The first edition of Complete Idiot's Guide to Bridge by H. Anthony Medley was the fastest selling beginning bridge book, going through more than 10 printings. This updated Second Edition includes some modern advanced bidding systems and conventions, like Two over One, a system used by many modern tournament players, Roman Key Card Blackwood, New Minor Forcing, Reverse Drury, Forcing No Trump, and others. Also included is a detailed Guide to Bids and Responses, along with the most detailed, 12-page Glossary ever published, as well as examples to make learning the game even easier. Click book to order.  


Thumbnails April 11

by Tony Medley

Jane Eyre (10/10): What makes this film work is the heartbreakingly emotional acting by Mia Wasikowska and Michael Fassbender. Intentionally made to look plain, Wasikowska exhibits Jane’s feisty spirit and compassionate, forgiving heart, in portraying the highly intelligent 19th-Century woman who overcame a horrible upbringing with very little love to still make her life worth living, even if it’s just as a governess. The countryside, with its craggy rocks and bracken, is a powerful character in the film, with vast shots of forbidding landscapes, especially when Jane is running away.

Winter in Wartime (10/10): In this film of Dutch author Jan Terlouw’s semi-autobiographical 1972 novel about Nazi Occupation and Resistance 14-year-old Martijn Lakemeier starts the film as a relatively carefree young teenager using the war as a plaything. But things get serious when he discovers a downed British flyer, Jamie Campbell Bower, who is hiding from the Nazis, which makes him come of age quickly. Martin involves his sister, Melody Klaver, a nurse, which leads to further complications. Brilliantly acted and filmed, this is a captivating film about how World War II affected a Dutch family in a small village. Said Terlouw as he watched the filming, “It was true to life and very emotional.” In Dutch/English/German.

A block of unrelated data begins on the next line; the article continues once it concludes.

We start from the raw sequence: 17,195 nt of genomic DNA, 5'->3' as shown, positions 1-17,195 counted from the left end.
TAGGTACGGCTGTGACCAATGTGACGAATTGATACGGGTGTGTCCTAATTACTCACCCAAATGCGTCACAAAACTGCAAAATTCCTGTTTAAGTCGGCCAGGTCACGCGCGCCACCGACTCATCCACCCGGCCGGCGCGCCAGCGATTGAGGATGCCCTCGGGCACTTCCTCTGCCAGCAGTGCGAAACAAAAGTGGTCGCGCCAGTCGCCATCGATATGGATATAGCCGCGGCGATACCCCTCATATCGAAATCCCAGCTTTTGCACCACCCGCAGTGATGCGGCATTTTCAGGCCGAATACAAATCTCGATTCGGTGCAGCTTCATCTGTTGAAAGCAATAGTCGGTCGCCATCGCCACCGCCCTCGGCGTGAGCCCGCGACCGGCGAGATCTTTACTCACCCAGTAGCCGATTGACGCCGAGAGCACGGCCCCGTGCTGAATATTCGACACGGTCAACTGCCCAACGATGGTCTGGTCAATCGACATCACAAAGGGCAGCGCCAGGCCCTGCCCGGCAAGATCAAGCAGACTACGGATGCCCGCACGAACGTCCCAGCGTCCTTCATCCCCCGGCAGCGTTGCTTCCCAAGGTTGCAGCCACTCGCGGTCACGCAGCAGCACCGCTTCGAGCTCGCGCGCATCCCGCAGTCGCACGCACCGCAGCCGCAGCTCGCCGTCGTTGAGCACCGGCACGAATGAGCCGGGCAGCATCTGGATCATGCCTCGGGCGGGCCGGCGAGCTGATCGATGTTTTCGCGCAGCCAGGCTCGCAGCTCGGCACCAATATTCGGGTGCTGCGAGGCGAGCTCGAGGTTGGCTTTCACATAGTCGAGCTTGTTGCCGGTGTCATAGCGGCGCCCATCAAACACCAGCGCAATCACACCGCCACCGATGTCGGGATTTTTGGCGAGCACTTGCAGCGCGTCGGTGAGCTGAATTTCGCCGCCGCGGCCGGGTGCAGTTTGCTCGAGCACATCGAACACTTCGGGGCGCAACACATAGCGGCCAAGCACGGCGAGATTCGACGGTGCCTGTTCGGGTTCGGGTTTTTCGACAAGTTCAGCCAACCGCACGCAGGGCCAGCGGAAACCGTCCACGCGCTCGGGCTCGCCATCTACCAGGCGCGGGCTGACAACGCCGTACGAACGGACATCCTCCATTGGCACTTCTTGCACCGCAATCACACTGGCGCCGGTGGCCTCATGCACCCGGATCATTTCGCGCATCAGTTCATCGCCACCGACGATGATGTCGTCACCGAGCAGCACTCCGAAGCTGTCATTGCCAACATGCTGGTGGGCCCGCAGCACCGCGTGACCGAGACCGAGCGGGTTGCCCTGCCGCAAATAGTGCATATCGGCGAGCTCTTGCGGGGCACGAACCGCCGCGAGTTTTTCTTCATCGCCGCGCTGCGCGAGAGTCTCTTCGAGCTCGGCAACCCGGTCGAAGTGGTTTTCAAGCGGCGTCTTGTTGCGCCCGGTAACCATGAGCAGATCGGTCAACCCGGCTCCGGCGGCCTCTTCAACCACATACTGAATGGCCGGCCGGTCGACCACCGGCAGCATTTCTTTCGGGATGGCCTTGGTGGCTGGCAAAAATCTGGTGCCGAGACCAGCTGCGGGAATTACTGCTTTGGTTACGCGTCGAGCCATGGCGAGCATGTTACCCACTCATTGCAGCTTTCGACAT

Red Riding Hood (8/10): This is an entertaining movie with fine performances all around, especially by Julie Christie as the Grandmother with big eyes and Amanda Seyfried as Red. Director Catherine Hardwicke (“Twilight”) and writer David Johnson do a good job of leading the viewer to and fro before the final dénouement. The producers made a big mistake advertising this as a scary horror film, which it’s not. It’s almost as if they couldn’t figure out whether they were making a “Twilight” knock-off or a horror film, when, in reality what they were making was a mystery (who is the werewolf and why is it doing what it’s doing?) helped by mystical cinematography (Mandy Walker) and production design (Thomas E. Sanders) of the isolated forest village.

Battle Los Angeles (7/10): The pace of this mindless action film is fast enough and the goal of victory so seemingly elusive that it’s a slam-bang adventure, notwithstanding the meager story and character development. Despite the title, it’s set entirely in the city of Santa Monica. It can stand as homage to the U. S. Marines, led by a convincing Aaron Eckhart channeling John Wayne.

The Lincoln Lawyer (7/10): Matthew McConaughey contributes more than his bare chest and sparkling smile in this relatively satisfying thriller based on Michael Connelly’s 2005 bestseller. Set in Los Angeles, as usual, the city is a major character. Contrasting glitz and grime, this shows a city that’s hot, humid, dusty, dirty, and sometimes trashy. While the pace is pretty good, the film is not up to the book. Appearances by Oscar®-winner Marisa Tomei and Oscar®-nominee William H. Macy are wasted in roles so minor they are little more than cameos.

Certified Copy (7/10): “My Dinner With Andre” (1981), morphs into “Who’s Afraid of Virginia Woolf” (1966), and ends up more like the quintessential French Art film, the 1961 inscrutable  “Last Year at Marienbad.” French/Italian/English

Hall Pass (0/10): This had three strikes against it in the first five minutes. Written & directed by The Farrellys who have made a career of confusing raunch for comedy; strike one. Owen Wilson’s four year old son refers to his mother’s “fat ass;” strike two. The presence of Joy Behar in the cast; strike three. As if that weren’t enough, a man defecates onscreen, another masturbates onscreen, and there’s full frontal male nudity which exacerbates a racial stereotype. It goes downhill from there.

Drive Angry (0/10): Makes “Hall Pass” look like “Gone With the Wind.”

Take Me Home Tonight (0/10): Makes one yearn for “Drive Angry.